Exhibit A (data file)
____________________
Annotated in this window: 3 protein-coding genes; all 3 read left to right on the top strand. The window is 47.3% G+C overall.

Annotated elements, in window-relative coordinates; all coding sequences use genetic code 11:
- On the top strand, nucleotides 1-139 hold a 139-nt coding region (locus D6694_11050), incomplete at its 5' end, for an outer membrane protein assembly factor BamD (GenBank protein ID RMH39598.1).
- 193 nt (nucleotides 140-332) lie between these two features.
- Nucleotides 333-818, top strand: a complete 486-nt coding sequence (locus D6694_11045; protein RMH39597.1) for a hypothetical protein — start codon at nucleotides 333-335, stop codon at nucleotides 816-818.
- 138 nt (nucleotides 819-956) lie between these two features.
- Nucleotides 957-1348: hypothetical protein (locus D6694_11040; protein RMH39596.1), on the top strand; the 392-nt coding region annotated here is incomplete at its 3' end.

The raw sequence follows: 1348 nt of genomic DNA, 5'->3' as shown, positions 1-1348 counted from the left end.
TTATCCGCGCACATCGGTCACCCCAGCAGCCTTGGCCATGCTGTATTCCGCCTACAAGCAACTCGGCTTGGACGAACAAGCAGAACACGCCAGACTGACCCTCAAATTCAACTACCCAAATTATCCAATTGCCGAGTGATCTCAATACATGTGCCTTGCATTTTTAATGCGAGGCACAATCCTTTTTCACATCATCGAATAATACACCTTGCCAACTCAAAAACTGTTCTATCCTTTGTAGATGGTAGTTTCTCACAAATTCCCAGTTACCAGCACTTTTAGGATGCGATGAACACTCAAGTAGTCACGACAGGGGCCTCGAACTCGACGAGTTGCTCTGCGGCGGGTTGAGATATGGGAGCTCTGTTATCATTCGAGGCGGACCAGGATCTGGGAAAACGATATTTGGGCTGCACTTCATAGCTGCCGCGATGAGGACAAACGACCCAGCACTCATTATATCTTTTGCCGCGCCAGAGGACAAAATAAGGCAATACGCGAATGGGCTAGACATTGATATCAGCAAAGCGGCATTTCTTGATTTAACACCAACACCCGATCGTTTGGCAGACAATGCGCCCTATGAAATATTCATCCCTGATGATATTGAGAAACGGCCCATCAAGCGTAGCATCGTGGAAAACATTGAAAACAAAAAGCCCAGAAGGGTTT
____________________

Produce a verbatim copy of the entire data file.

Annotated in this window: 3 protein-coding genes; all 3 read left to right on the top strand. The window is 47.3% G+C overall.

Annotated elements, in window-relative coordinates; all coding sequences use genetic code 11:
- On the top strand, nucleotides 1-139 hold a 139-nt coding region (locus D6694_11050), incomplete at its 5' end, for an outer membrane protein assembly factor BamD (GenBank protein ID RMH39598.1).
- 193 nt (nucleotides 140-332) lie between these two features.
- Nucleotides 333-818, top strand: a complete 486-nt coding sequence (locus D6694_11045; protein RMH39597.1) for a hypothetical protein — start codon at nucleotides 333-335, stop codon at nucleotides 816-818.
- 138 nt (nucleotides 819-956) lie between these two features.
- Nucleotides 957-1348: hypothetical protein (locus D6694_11040; protein RMH39596.1), on the top strand; the 392-nt coding region annotated here is incomplete at its 3' end.

The raw sequence follows: 1348 nt of genomic DNA, 5'->3' as shown, positions 1-1348 counted from the left end.
TTATCCGCGCACATCGGTCACCCCAGCAGCCTTGGCCATGCTGTATTCCGCCTACAAGCAACTCGGCTTGGACGAACAAGCAGAACACGCCAGACTGACCCTCAAATTCAACTACCCAAATTATCCAATTGCCGAGTGATCTCAATACATGTGCCTTGCATTTTTAATGCGAGGCACAATCCTTTTTCACATCATCGAATAATACACCTTGCCAACTCAAAAACTGTTCTATCCTTTGTAGATGGTAGTTTCTCACAAATTCCCAGTTACCAGCACTTTTAGGATGCGATGAACACTCAAGTAGTCACGACAGGGGCCTCGAACTCGACGAGTTGCTCTGCGGCGGGTTGAGATATGGGAGCTCTGTTATCATTCGAGGCGGACCAGGATCTGGGAAAACGATATTTGGGCTGCACTTCATAGCTGCCGCGATGAGGACAAACGACCCAGCACTCATTATATCTTTTGCCGCGCCAGAGGACAAAATAAGGCAATACGCGAATGGGCTAGACATTGATATCAGCAAAGCGGCATTTCTTGATTTAACACCAACACCCGATCGTTTGGCAGACAATGCGCCCTATGAAATATTCATCCCTGATGATATTGAGAAACGGCCCATCAAGCGTAGCATCGTGGAAAACATTGAAAACAAAAAGCCCAGAAGGGTTT